European embassies in Sudan on Tuesday expressed joint opposition to the sentencing to death of a Sudanese teenager for killing her husband who allegedly raped her.
A Sudanese court last Thursday condemned to death Noura Hussein Hammad, 19, for the “intentional murder” of the man her father had forced her to marry, in a ruling that has triggered outrage online.
The embassies of EU countries, Norway and Switzerland are “following with close attention and concern the situation of Noura Hussein”, the missions said.
“The Heads of Mission recall their firm opposition to the death penalty, whatever the place and circumstances,” they said in a statement.
Hammad was married against her will to Abdulrahman Hammad at the age of 16 when her father and the husband signed a marriage contract, according to rights group Amnesty International.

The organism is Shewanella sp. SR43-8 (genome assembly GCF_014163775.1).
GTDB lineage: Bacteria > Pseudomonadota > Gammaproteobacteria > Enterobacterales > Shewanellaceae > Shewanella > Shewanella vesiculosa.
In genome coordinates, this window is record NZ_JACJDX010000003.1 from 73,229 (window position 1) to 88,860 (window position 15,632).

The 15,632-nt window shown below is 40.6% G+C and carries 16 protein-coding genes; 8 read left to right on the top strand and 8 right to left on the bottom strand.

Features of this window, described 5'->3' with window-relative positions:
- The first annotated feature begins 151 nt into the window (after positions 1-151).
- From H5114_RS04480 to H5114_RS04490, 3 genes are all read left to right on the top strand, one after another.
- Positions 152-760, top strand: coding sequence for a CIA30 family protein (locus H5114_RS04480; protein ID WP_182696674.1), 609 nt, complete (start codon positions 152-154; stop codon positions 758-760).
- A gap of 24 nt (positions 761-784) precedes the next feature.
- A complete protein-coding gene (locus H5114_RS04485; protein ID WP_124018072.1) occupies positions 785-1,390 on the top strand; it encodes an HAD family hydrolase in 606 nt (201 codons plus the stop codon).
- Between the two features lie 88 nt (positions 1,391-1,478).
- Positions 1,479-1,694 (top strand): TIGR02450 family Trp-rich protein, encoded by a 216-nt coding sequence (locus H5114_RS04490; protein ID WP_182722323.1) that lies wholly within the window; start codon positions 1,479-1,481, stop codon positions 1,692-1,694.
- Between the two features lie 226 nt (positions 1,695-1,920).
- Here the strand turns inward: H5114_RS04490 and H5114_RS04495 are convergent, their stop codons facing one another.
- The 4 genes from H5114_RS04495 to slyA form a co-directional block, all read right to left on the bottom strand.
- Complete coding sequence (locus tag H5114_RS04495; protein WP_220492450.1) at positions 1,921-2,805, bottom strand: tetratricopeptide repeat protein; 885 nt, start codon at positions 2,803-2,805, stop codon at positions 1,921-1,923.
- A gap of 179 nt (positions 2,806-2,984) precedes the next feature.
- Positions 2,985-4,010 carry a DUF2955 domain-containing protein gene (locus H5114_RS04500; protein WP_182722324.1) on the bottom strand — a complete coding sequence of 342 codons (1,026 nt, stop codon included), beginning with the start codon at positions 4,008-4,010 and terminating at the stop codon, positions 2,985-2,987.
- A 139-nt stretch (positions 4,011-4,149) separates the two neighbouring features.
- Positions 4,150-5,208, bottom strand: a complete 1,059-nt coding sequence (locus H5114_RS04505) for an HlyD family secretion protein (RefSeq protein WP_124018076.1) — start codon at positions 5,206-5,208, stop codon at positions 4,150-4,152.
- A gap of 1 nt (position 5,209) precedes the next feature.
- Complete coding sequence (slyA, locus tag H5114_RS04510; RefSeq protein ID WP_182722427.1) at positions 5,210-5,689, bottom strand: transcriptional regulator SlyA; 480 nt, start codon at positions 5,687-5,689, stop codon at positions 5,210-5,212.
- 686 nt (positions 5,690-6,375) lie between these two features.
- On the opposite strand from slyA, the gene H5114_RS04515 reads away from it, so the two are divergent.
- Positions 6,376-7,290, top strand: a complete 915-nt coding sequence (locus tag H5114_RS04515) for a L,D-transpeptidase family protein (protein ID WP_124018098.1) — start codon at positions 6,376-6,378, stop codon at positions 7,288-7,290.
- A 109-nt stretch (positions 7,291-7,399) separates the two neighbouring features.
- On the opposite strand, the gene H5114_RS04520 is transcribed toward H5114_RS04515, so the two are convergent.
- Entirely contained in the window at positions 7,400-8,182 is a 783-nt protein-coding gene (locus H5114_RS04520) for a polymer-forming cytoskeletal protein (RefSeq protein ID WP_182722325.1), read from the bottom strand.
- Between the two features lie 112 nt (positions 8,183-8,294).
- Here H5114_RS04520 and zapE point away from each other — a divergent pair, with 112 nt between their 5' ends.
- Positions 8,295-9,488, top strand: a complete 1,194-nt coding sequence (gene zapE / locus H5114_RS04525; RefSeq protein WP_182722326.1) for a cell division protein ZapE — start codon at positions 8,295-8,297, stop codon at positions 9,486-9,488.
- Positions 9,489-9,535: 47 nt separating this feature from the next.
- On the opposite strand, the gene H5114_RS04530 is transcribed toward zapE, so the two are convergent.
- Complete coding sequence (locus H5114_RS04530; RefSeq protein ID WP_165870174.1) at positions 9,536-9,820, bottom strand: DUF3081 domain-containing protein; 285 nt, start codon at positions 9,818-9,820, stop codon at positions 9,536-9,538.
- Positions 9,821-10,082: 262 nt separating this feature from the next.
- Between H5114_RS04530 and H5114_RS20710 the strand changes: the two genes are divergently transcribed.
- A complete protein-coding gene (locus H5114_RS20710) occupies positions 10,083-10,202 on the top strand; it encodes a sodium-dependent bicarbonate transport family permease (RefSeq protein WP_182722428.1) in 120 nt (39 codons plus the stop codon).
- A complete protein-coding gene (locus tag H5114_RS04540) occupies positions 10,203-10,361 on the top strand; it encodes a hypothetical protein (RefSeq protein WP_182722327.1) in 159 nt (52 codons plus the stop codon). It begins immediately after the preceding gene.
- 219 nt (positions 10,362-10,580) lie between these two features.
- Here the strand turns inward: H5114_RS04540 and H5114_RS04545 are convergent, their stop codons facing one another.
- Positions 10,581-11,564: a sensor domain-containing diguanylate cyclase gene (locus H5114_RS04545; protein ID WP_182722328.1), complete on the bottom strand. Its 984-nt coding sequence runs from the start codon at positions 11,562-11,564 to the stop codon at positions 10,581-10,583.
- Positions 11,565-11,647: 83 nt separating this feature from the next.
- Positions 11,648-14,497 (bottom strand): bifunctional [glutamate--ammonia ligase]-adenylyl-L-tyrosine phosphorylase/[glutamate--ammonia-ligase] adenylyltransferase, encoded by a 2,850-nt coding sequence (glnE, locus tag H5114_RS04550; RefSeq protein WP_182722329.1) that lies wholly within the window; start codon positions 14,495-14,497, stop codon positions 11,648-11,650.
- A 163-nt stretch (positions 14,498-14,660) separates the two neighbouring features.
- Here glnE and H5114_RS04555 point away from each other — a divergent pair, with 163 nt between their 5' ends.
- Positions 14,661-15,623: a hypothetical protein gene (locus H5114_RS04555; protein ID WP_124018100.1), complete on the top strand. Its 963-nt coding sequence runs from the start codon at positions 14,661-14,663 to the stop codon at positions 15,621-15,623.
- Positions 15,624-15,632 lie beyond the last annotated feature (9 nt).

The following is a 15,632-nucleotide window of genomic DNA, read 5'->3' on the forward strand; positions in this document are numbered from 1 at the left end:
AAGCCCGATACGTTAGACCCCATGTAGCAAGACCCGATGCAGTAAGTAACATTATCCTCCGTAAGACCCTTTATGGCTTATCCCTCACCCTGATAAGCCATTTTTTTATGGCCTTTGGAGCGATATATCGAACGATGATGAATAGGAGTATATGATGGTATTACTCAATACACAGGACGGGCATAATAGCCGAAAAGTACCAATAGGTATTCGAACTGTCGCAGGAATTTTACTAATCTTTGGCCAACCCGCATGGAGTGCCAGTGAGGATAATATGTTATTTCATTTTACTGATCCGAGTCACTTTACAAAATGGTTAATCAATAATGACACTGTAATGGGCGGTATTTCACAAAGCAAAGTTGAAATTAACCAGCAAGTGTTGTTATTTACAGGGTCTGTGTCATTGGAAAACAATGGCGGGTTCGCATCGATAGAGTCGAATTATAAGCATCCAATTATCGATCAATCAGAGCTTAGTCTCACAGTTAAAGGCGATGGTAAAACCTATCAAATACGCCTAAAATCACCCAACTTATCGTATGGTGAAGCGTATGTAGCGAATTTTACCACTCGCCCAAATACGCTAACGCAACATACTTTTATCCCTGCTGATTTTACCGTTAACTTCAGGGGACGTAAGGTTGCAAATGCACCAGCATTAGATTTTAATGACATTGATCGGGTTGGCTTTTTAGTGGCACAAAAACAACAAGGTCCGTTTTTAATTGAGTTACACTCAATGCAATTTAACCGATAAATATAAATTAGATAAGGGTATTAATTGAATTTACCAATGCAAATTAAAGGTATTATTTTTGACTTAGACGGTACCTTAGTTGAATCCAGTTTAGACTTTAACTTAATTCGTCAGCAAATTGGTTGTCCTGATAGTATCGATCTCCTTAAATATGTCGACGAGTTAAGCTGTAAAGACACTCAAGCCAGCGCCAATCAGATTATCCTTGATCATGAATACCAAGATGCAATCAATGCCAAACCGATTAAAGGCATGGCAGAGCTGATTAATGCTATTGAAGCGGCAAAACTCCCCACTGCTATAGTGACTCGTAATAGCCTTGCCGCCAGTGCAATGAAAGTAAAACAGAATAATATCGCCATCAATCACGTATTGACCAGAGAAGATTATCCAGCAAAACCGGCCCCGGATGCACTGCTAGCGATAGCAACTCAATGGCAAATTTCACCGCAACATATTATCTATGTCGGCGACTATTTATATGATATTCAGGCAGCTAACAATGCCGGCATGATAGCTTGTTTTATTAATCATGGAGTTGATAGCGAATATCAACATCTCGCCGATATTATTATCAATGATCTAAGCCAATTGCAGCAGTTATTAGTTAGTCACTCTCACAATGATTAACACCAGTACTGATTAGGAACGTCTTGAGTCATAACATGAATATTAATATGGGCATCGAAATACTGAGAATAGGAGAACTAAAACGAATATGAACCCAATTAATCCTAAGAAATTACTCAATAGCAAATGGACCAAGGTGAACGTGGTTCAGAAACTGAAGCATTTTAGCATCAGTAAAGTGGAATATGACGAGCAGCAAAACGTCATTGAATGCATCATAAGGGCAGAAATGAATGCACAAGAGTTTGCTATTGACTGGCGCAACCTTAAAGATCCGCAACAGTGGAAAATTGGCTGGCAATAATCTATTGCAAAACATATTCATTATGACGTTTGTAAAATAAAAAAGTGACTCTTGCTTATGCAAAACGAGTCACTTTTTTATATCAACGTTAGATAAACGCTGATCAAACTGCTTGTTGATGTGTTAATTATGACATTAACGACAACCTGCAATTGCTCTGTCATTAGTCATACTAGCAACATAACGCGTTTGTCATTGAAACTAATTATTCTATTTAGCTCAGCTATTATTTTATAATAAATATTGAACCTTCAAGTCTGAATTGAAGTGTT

In April 2017, under the contract, she was forced to move to her husband‘s home after completing high school.
When Hammad refused to consummate the marriage, her husband invited two of his brothers and a male cousin to help him rape her, Amnesty alleged.
“On 2 May 2017, the three men held Noura Hussein down while Abdulrahman raped her,” it said.
“The next morning he tried to rape her again but she managed to escape to the kitchen where she grabbed a knife. In the ensuing scuffle, Abdulrahman sustained fatal knife wounds.”
Hammad fled to her family home after the incident but her father handed her over to the police, Amnesty said.
At her trial in July 2017, the court found her guilty of “intentional murder” after applying an outdated law that does not recognise marital rape, the rights group added.
Women and children‘s rights activists in Sudan have stepped up a campaign against forced unions and marriage of underage girls, a widespread phenomenon in a country where the law allows children over the age of 10 to marry.
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